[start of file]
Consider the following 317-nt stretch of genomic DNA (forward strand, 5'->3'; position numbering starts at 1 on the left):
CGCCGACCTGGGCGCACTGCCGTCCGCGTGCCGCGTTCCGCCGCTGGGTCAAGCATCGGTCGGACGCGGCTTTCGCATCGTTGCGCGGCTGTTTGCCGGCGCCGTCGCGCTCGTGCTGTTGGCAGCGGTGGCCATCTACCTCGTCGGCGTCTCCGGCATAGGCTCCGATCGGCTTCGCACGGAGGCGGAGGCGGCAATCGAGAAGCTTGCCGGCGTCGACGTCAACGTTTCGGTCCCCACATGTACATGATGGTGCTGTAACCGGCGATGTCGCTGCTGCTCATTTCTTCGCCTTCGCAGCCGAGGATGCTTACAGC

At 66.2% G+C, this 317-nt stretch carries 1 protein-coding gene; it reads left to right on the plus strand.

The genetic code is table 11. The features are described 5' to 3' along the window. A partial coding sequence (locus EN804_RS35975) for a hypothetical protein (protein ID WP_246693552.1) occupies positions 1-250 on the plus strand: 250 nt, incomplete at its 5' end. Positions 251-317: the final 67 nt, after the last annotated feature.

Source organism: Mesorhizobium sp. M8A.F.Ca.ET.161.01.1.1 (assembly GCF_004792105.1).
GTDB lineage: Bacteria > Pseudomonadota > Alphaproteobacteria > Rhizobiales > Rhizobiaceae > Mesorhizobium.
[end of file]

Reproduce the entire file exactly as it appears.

Consider the following 317-nt stretch of genomic DNA (forward strand, 5'->3'; position numbering starts at 1 on the left):
CGCCGACCTGGGCGCACTGCCGTCCGCGTGCCGCGTTCCGCCGCTGGGTCAAGCATCGGTCGGACGCGGCTTTCGCATCGTTGCGCGGCTGTTTGCCGGCGCCGTCGCGCTCGTGCTGTTGGCAGCGGTGGCCATCTACCTCGTCGGCGTCTCCGGCATAGGCTCCGATCGGCTTCGCACGGAGGCGGAGGCGGCAATCGAGAAGCTTGCCGGCGTCGACGTCAACGTTTCGGTCCCCACATGTACATGATGGTGCTGTAACCGGCGATGTCGCTGCTGCTCATTTCTTCGCCTTCGCAGCCGAGGATGCTTACAGC

At 66.2% G+C, this 317-nt stretch carries 1 protein-coding gene; it reads left to right on the plus strand.

The genetic code is table 11. The features are described 5' to 3' along the window. A partial coding sequence (locus EN804_RS35975) for a hypothetical protein (protein ID WP_246693552.1) occupies positions 1-250 on the plus strand: 250 nt, incomplete at its 5' end. Positions 251-317: the final 67 nt, after the last annotated feature.

Source organism: Mesorhizobium sp. M8A.F.Ca.ET.161.01.1.1 (assembly GCF_004792105.1).
GTDB lineage: Bacteria > Pseudomonadota > Alphaproteobacteria > Rhizobiales > Rhizobiaceae > Mesorhizobium.